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What Is the Difference Between Assault and Battery?

What Is the Difference Between Assault and Battery?

Most people consider assault and battery to be the same thing. While the two crimes have a lot of crossover, several key differences could affect your case. Keep reading to find out more about the difference between assault and battery.

What Is Assault?

Assault is the act of causing fear of imminent harm. This means that a person uses the threat of violence or harm to instill fear in another person. The fear must be to the degree that any reasonable third party would be fearful and perceive those actions as a threat.

For example, someone threatens to hit their partner if they do not go along with what they want. To most people, this is not a rational or reasonable way to communicate with a partner and any fear would be justified.

Simple vs. Aggravated Assault

There are different degrees of assault that are defined by the degree of harm implied, the context of the threats, and aggravating factors. For example, a threatening phone call, while alarming, is a lower degree of assault than being accosted and threatened with a gun.

In South Carolina, there are two primary classifications of assault: simple and aggravated result. Simple assault is attempting to commit a violent injury on another party or putting them in a situation where injury could be likely. In a simple assault case, physical touch is not necessary for the crime to count as assault. Words are enough to warrant criminal charges.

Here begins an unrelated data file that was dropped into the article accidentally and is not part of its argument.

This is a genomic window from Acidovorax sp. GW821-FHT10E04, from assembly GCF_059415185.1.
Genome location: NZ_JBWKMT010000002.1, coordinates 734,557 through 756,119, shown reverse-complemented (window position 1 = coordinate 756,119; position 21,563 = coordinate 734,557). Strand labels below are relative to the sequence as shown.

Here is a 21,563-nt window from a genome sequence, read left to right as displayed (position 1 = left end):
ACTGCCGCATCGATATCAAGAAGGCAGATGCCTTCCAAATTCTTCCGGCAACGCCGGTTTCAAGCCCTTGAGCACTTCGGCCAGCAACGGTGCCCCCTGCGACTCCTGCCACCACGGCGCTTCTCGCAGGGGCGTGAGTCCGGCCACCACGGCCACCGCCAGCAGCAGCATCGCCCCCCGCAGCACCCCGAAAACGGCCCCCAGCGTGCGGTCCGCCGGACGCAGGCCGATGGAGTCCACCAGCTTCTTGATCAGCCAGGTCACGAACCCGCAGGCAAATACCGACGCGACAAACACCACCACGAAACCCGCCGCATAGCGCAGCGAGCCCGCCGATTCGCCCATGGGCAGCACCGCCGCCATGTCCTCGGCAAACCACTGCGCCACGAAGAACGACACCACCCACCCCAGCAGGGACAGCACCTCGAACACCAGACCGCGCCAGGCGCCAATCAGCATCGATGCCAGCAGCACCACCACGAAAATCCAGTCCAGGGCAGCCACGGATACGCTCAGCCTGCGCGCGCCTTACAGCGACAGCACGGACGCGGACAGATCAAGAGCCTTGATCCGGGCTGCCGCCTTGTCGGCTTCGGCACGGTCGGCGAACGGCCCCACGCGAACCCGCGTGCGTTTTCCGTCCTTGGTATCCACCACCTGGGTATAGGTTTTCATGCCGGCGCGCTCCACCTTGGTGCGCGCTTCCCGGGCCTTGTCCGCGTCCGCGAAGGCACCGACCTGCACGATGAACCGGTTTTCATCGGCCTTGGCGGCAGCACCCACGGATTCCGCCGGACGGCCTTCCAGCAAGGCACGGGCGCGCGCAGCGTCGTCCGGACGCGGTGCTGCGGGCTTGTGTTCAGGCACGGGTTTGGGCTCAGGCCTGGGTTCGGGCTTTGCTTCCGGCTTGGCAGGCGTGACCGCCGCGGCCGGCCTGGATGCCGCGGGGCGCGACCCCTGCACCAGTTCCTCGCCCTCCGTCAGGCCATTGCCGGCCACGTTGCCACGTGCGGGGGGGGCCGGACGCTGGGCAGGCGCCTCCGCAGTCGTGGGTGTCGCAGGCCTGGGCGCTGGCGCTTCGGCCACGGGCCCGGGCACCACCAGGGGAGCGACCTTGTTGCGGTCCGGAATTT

Aggravated assault on the other hand is a much more serious crime. A person may be charged with aggravated assault if they do any of the following:

  • Use a deadly weapon, object, device, or instrument to intimidate or threaten harm
  • Shoot a firearm within a close distance of a vehicle and passengers
  • Threaten someone with the intent to murder, rob, or rape


The penalty for assault depends on the degree of the threat. In South Carolina, simple assault is punishable by up to one year in jail and a maximum fine of $1,000 along with probation and restitution in some cases. Simple assault may be elevated to a higher degree or aggravated assault.

Once an assault charge becomes aggravated, the penalties are enhanced by adding one more year and a fine of up to $5,000. A case becomes aggravated if the assault is committed against a pregnant woman, public transportation, public school employees, senior citizens, or a family member. Enhancement can also occur if the assault included a firearm. Aggravated assault is a felony punishable by a maximum of 20 years in prison, fines, and restitution.

What Is Battery?

Assault is the threat of harm, but battery is the harmful result. Battery is the actual wrongdoing and/or physical harm that was implied through assault. Using the previous example, if a person threatens to hit their partner for not going along with their plan and follows through by hitting them, they could be charged with battery.

Because battery is the “follow-through,” most battery crimes are combined with assault. In many cases, assault and battery are hand in hand and happen simultaneously. In escalating situations, threats may turn into action as more threats enter the equation.


South Carolina punishes simple battery with up to 1 year in jail and a fine of no more than $1,000, probation, and restitution. Simple battery charges can also be elevated to a more serious charge like assault. Once simple battery becomes aggravated, it can be punishable by one to 20 years in prison or more and fines.

It is important to note that assault and/or battery committed based on prejudice or bias is considered a hate crime. The state does not allow those charged with hate crimes to be released until they have served 90% of their full sentence.

If you have been accused of assault or battery, contact the Law Office of James R. Snell, Jr., LLC.


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